Droneversity is an industry member of the FAA Unmanned Aircraft Systems (UAS) Collegiate and AUVSI. Alliances with colleges, universities, and targeted relationships with Historically Black Colleges and Universities (HBCUs) are being made—including with the renowned Delaware State University Aviation Program. The services of Droneversity range from residential and commercial real estate to supporting public safety, and, most recently, mapping for agriculture and 3D modeling.

The program's core competency is curriculum development and providing drone education for exponential access to the aviation industry and beyond. Dronevesity has seen how uncrewed fun leads to entrepreneurship, career changes, and even an interest in and pursuit of crewed piloting. Cooper has presented at a few Gaming Pandominums that led gamers to drone racing (and the most exciting cinematography shots). Droneversity is currently working with K-12 graders, veterans, re-entry workers, STEAM educators, and those preparing for, changing, or looking to add a career, as well as others exploring aviation-career options. They become STEM-ulated by membership in the Droneversity community. 

Teaching veterans with DWS Drone School.

Among Cooper’s credentials is serving as a Delaware Drone Soccer Commissioner. The drone soccer ball is a drone inside a durable plastic exoskeleton. Drone soccer is played indoors in a netted arena by co-ed teams who defend a goal by intentionally colliding their soccer ball with the ball of the opposing team. This rapidly growing e-Sport is thrilling, sanctioned as a World Cup game, and is making aerospace education accessible through a comprehensive robotics program with direct-educator training and ongoing support. Drone soccer team success is achieved through communication, leadership, and collaboration. It is also a college scholarship route. 

Delaware Drone Soccer

Droneversity’s has several differentiators. Curriculum development in lay language has set Dronversity apart. The Ground School, which teaches Part 107 Exam prep, is rapidly growing. There is no flight requirement to become a certified FAA Drone Pilot. Of course, flight skills are necessary for employment and advanced flight-skills training can be difficult to find. Dronevesity’s Flight School Instructors are outstanding and consistently receive five-star reviews.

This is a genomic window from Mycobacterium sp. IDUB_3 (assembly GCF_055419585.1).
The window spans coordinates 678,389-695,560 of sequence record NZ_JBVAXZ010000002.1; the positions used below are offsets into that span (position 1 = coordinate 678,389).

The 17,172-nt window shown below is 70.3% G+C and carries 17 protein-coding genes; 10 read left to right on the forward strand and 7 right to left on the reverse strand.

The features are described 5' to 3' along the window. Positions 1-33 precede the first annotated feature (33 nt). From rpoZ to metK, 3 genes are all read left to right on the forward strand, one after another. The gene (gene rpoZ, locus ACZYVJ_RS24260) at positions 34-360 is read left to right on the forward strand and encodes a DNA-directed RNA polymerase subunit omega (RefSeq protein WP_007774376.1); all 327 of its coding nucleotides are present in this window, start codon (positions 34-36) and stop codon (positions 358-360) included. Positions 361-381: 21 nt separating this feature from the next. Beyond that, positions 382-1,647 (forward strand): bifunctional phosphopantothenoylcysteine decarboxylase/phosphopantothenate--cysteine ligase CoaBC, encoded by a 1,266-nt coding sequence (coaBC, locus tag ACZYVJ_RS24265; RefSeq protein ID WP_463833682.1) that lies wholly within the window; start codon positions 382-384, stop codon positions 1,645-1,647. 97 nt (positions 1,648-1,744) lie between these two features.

Droneversity provides Part 107 online courses with a live instructor. The learning-management system includes study guides and robust answers to typical Part 107 exam questions. Guest speakers offer insights to a variety of aviation-related opportunities. The extended support students receive includes review classes that are free preparation for the Part 107 exam.

D.R.O.N.E.S (Drones. Representation. Opportunities. Education. Safety.) is an acronym used by Droneversity to describe the guidance they provide in getting started in the industry. Drones are more than fun toys. Their design and uses are diverse. Representation shows there is no longer a need to be intimidated by aviation’s historical racial and gender exclusion. Opportunities exist that will provide a career you may have never considered.  Networking is encouraged through drone meet-ups, workshops, and conference attendance. Droneversity emphasizes collaboration and partnership at a micro and macro level. Education assistance includes Part 107 and resources to various optional, but applicable, certifications. Partners like Global Air Academy can assist in building your business. Safety is first and foremost and promoted for industry growth through Remote Pilot respect. 

The year 2023 brings more ground and flight school courses, professional development for educators, and STEM-ulated fun for all ages.

“Droneversity is ready to welcome you to the next Part 107 course," says Cooper.

Enrollment is now open for Droneversity's next online and live course that starts Jan 4, 2023.